With our concrete form built, and its interior foam over 6mil plastic installed, we applied two additional moisture barriers. First up, we filled any gaps between our 4'x8' sheets of EPS insulation with minimally expanding foam. The kkkhschhhhh of yellow ooze shooting out of the canister reminded of playing with silly string as a kid, and watching it hemorrhage out of the cracks as it burgeoned in size was strangely satisfying.
As it turns out, I should have worn gloves for this step. Spray foam is pretty nasty stuff—scraping the jaundicey gunk off my hands after it dried was impossible! The only thing I can compare it to is super glue, except way, way worse. I also smeared some of it on the knee of my work jeans accidentally. It has since hardened into a rubbery patch of brownish grossness.
After cleaning our mess of foam, we moved on to our foundation's final moisture-prevention detail: weatherproofing butyl tape. Working together, we rolled "protecto-o wrap" over all the seams between our sheets of insulation. I was initially worried that it wouldn't stick to the foam, but the tacky asphalt-based material adhered firmly.Between the plastic vapor barrier we've placed below our sheets of insulation, the spray foam we've used to fill the cracks between them, and butyl tape sealing the seams, we should be well protected from ground moisture wicking into our slab.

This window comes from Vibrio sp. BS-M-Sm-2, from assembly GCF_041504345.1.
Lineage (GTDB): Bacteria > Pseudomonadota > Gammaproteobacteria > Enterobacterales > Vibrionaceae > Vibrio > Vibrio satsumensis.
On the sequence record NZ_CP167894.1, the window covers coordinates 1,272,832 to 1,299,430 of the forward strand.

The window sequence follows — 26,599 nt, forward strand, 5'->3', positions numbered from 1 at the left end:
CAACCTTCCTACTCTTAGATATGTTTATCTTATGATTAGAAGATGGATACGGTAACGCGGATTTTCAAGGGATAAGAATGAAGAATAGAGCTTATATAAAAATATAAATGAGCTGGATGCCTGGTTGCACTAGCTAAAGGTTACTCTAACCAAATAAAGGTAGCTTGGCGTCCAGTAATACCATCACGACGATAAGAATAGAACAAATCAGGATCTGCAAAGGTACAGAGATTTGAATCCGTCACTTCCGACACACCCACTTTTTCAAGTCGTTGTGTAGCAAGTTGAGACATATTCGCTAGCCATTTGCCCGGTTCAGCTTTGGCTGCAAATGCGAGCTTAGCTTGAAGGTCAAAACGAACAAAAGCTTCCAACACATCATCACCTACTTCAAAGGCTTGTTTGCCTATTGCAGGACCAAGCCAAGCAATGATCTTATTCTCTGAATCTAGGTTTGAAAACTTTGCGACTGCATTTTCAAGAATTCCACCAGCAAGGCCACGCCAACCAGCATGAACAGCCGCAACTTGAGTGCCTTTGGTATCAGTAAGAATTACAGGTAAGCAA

This is kind of like making a layer cake!Tara
When the job was complete, we stood back surveying our work proudly. Next to the foundation was a small pile of EPS foam pieces, several empty aerosol cans, and small amount of plastic and cardboard packaging. All of the non-recyclable waste fit in a 20 gallon garbage bag, but as we cleaned up, I couldn't help but think how much more must be created when building a "regular" house!
Next up, we fill most of the form with 3/4" stone to shape the concrete slab, and lay wire mesh and rebar for reinforcement.